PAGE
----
EDITORIAL NOTEBOOK

Lovin’ the first few weeks

RPI contains a diversity of people and places

The academic year at RPI is in full swing. Professors are giving their first exams, and many students have set their routines for the semester. Most clubs have already hit the ground running and are active around campus doing a million different things. There are a lot of things for students to do outside of classwork and just hanging out with friends. As a freshman, it can almost be overwhelming to keep track of everything that is going on around campus. In fact, I daresay it is impossible for one person to really know everything that is going on. As soon as I think that I know my way around campus, I find out about something I literally had no idea even existed. It’s been a personal goal of mine in these first few weeks to get out and experience as much of campus as possible while still maintaining some personal sanity. In a sense, my first few weeks here have been one giant exploration in what RPI can offer.

That said, I’ve found it really easy to overcommit and lose sight of having enough time for academic commitments, even though we are all paying more than $40,000 a year in just academic tuition. Everybody I have met is involved in at least three different things along with taking at least 16 (and for most upperclassmen, closer to 20) credits of coursework. It’s also worth noting that RPI has a reputation for “grade deflation” and it is something I have already seen firsthand in my short time here. In the mix of everyone’s commitments, sleep is often sacrificed, especially on Tuesday nights where The Poly staff is working in the office past midnight to bring you all this wonderful paper. Of course, I would never sacrifice my experiences for a need as basic as sleep. College students live a different lifestyle than most other people, and it is one that I am still adjusting to.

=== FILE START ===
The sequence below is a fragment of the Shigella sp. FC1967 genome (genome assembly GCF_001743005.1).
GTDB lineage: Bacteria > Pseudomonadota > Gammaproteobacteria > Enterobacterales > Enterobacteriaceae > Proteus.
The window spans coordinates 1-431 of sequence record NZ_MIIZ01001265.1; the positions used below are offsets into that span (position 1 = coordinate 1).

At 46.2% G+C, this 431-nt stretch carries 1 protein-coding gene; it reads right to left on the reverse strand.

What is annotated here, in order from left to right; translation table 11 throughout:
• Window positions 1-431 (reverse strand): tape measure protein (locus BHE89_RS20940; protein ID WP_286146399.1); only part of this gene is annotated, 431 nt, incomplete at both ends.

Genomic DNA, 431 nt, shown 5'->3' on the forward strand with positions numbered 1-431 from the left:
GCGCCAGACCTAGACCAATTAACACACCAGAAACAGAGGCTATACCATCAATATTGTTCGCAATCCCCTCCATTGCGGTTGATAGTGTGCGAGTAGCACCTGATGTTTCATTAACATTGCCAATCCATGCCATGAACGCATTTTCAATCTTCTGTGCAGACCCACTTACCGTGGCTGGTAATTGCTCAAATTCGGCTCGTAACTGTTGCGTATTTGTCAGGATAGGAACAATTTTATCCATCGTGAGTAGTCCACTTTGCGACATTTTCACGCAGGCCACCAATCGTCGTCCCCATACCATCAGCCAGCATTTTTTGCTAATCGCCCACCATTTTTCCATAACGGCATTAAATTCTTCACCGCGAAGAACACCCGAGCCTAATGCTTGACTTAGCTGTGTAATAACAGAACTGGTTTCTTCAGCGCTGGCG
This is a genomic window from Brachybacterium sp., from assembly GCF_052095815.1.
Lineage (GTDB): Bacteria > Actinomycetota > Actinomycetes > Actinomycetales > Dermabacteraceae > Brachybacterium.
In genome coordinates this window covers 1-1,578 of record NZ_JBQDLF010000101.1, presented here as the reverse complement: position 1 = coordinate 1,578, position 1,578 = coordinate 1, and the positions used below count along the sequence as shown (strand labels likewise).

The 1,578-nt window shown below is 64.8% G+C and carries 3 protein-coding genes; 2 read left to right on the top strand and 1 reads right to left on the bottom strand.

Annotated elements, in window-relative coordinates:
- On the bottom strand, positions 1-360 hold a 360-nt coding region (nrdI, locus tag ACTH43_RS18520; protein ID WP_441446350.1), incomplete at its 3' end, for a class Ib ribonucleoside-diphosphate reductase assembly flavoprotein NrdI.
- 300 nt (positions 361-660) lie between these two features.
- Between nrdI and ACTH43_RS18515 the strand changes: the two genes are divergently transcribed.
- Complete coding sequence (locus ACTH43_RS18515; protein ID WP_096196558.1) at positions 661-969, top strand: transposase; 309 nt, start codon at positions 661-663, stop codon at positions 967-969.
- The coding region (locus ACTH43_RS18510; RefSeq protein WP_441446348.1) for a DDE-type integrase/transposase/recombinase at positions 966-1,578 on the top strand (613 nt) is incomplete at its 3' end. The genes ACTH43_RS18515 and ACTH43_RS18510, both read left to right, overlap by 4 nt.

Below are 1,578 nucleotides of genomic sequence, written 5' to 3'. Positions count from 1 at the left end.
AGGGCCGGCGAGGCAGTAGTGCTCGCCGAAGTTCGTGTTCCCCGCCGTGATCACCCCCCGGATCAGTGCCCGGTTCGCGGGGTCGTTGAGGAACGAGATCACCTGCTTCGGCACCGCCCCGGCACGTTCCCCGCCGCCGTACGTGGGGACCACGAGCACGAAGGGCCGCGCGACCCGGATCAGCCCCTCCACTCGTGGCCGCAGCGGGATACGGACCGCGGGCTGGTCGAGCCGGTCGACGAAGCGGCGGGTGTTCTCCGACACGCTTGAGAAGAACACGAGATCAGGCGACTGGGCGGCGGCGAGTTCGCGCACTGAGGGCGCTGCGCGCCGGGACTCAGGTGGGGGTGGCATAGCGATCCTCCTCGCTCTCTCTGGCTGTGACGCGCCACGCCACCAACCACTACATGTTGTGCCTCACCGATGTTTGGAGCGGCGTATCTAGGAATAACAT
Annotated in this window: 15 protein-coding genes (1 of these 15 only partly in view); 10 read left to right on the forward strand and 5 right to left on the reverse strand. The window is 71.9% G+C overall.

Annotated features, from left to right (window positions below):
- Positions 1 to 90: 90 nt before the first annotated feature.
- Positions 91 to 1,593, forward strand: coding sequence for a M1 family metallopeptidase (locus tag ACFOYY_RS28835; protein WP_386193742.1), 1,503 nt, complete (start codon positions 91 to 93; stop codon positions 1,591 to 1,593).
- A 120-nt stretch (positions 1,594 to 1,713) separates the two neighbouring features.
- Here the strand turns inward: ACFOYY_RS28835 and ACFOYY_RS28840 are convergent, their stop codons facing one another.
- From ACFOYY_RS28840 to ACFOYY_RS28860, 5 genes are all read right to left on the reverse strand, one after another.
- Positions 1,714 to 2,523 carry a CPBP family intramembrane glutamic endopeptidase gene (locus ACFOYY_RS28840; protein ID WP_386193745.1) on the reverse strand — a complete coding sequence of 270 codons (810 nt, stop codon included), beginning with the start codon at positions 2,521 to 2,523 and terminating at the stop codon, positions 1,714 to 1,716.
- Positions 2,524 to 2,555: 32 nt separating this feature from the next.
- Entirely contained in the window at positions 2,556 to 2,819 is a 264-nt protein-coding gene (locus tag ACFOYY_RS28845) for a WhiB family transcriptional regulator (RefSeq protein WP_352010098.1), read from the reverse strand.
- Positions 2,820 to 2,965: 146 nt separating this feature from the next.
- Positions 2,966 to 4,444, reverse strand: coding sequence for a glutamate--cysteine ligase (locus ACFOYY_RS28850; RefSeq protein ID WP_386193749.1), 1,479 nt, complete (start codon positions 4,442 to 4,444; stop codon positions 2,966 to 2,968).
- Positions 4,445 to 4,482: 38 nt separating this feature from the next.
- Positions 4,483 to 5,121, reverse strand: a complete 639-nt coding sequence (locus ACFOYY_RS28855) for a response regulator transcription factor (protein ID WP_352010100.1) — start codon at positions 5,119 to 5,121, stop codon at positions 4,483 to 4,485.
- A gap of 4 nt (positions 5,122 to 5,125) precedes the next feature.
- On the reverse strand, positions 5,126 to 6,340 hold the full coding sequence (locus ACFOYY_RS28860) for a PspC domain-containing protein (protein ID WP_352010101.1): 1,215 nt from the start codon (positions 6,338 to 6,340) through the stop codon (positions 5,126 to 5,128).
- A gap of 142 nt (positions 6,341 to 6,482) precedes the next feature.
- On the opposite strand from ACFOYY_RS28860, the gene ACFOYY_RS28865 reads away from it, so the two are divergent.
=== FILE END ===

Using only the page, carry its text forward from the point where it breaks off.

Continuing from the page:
I also love the diversity I see around campus and the fact that RPI is, at least in my opinion, one large multi-cultural melting pot. I have made friends from places all around the country which is an opportunity I would not have if I were not attending RPI. In today’s society, international borders are becoming less and less relevant as globalization continues unfettered. Being able to work with all sorts of different people is an opportunity that I believe will provide a great payoff in my future. College is practice for the real world, so why not make the most of it?